Photographing highly reflective products like glass, gems, and metals can be very tricky even for experienced photographers. In order to master still life photography, you need to know how shape and control light, as well as how to eliminate reflections. Luckily, we have got a few tips and tricks to help you on your way.
How to photograph glassware:
To give a “crystal clear” appearance to glassware you may want to use a simple approach called the “backlighting” technique. The advantage of this set up is that it flatters any glass object by taking advantage of its transparent nature.
The key light should be placed behind the product and be softened and diffuse. To emphasize the natural lines and contours of the product, you can use dark boards placed on each sides of the object.
In order to expose the subject properly with the backlit technique, the background has to be overexposed.
How to photograph watches or sunglasses:
Other glassy reflective products like watches or sunglasses benefit from side lighting. First, set up your object on a large clean surface, such as the surface of suspended roll of white paper that flows continuously from its suspension point to beyond your camera. This bright surface reflects the light back onto your subject and will get rid of any foreground reflections. To balance the light, soften lighting on one side of the object and place a reflector on the opposite side.
Use a combination of a tripod, a high aperture (f/11) and a low ISO setting (ISO 100) to get sharp images. Also, try to shoot the object from a higher level so that your camera is at an angle, facing down towards your subject. Do not hesitate to play with the light but just always be sure not to illuminate the object from the face on, as it can cause spot glares.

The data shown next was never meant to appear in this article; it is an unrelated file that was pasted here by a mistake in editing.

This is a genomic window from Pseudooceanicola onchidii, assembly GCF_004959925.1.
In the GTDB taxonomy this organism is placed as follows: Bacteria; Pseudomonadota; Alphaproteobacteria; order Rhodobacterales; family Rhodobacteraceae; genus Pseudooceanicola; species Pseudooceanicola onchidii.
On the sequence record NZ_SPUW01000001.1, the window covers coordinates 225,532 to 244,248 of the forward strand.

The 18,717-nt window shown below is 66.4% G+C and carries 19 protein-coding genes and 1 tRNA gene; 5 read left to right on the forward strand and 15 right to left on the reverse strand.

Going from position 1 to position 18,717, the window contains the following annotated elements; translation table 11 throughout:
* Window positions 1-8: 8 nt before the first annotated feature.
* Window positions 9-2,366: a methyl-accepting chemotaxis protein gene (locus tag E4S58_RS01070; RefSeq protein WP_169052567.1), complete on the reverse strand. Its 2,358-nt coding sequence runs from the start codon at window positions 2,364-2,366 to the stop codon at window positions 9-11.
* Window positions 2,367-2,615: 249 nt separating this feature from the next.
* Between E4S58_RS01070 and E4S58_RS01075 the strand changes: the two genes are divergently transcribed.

How to photograph metallic objects:
Metallic objects are not easy to photograph as they reflect everything around them. In order to minimize these distracting reflections we will use the “two-lighting” setup. Position your object as previously described, on a large clean surface.
Place two large diffused studio lights on either side of the subject. Make sure your subject is softly illuminated. As described previously for the backlight technique, if you are loosing the contours you can play with dark boards to accentuate the lines of the object.
Using a tripod, shoot slightly down at an angle towards the product. Strobe lighting (flash) is by far the best mode of illumination for metallic materials.
To avoid surplus post-production, be sure to wipe away fingerprints and dust from the object.
We hope these set ups will give you a solid foundation for shooting reflective objects. The rest is up to you: experiment, play and find your signature lighting; it can be beneficial beyond product photography!